Deep Learning Shakes Up Seismology with Quake Early Warning System

Deep Learning Shakes Up Seismology with Quake Early Warning System

Most people can’t detect an earthquake until the ground under their feet is already shaking or sliding, leaving little time to prepare or take shelter.

Scientists are trying to short circuit that surprise using the critical time window during the spread of seismic waves out from a temblor’s hypocenter — an earthquake’s underground point of origin.

With a speedy warning, government agencies, transportation officials and energy companies could halt trains and shut off power lines to mitigate damage — and give people a chance to brace themselves.

“The further you are from where an earthquake starts, the more time you have,” said Zachary Ross, postdoctoral scholar at Caltech Seismological Laboratory. “Having an extra 10 seconds might be really useful for preventing devastation.”

Typical detection systems take about a minute to send an earthquake alert. “The system will wait until all the data has come in and seismic waves have traveled across the whole network before making a final decision,” Ross said.

Early warning systems that send out an alert within seconds are difficult to develop because there’s a limited amount of data available for seismologists to make a decision.

With more time and data from multiple sensors, it’s easier for scientists to rule out false positives caused by nearby construction or traffic, or major earthquakes occurring halfway across the globe.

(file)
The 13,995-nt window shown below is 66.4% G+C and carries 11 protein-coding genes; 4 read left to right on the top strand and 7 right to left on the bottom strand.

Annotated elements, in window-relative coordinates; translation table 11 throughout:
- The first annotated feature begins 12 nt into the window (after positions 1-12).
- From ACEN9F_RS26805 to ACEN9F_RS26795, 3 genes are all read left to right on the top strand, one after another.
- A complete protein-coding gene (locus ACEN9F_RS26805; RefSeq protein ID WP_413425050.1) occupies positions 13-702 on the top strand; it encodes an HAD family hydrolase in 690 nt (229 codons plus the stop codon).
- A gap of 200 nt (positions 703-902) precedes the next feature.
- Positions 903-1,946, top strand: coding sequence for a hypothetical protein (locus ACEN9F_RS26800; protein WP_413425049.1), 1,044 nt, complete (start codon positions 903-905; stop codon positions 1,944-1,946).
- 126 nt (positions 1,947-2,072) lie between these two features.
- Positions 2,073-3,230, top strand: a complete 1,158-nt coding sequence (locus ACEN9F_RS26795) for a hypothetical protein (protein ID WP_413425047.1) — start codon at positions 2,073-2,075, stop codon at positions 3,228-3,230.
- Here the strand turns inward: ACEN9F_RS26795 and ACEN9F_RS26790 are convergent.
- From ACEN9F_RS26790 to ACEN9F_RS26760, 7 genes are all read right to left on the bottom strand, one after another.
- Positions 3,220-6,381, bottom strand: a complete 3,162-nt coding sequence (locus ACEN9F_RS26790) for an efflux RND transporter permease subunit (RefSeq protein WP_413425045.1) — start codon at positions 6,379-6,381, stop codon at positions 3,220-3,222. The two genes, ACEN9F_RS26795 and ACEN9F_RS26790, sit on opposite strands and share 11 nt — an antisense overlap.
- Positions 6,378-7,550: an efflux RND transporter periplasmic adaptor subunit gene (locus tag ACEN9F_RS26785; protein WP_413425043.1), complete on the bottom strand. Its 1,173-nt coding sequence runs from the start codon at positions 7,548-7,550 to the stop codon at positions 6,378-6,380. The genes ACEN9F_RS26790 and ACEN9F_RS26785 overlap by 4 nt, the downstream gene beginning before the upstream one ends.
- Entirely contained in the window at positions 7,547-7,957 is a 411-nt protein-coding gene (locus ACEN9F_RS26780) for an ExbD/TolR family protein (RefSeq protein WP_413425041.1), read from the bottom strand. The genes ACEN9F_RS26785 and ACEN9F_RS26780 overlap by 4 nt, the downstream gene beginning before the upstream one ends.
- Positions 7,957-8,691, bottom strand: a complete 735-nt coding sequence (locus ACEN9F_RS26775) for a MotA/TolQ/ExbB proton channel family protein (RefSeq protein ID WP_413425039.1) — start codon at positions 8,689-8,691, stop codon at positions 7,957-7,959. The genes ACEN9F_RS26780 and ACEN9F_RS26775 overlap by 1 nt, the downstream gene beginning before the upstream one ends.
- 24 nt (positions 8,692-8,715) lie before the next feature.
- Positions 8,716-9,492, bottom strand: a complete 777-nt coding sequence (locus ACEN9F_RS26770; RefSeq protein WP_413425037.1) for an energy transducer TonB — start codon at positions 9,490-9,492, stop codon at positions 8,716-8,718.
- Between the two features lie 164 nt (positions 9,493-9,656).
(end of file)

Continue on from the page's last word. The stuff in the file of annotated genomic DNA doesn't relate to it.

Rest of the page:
Using three NVIDIA GPUs and a labeled database of more than 250,000 Southern California earthquakes, Ross is developing neural networks to analyze seismograms, which are records of ground motion taken by a sensor.

One of his deep learning models uses convolutional neural networks to look at a single sensor at a time to identify seismic waves, narrowing down the sensor’s datastream to a handful of discrete times with seismic activity.

A second model, a recurrent neural network, recognizes wave patterns from several sensors over the course of a seismic event. The system unscrambles events that include multiple earthquakes in quick succession, and can reduce false triggers by a factor of 100 — greatly improving the reliability for early warning systems.

These models are fairly transferable, Ross found.

“The models show that the first-order characteristics of seismic waves are the same just about everywhere,” he said. “We were able to take a model trained entirely on Southern California earthquake data and apply it to Japan without retraining at all. That was not a capability that we had before.”

Deep learning can also help recognize small earthquakes, 90 percent of which are missed by existing signals, Ross said. By better capturing earthquakes of all sizes, AI can help researchers like Ross better understand the physics of earthquakes and faults.

“The large events tend to occur once every several hundred years or few thousand years, which is much longer than the record we have,” he said. “There’s hope that by using these smaller, more frequent earthquakes we can learn something about the general science behind the problem that we couldn’t get otherwise.”

The San Francisco section of the San Andreas fault has a 25 percent change of a magnitude 7 or greater earthquake in the next 20 years, according to the computer simulation depicted in the above illustration. The colored patterns show projected seismic deformations associated with a model earthquake. Image credit: NASA/JPL/UC Davis, licensed under public domain.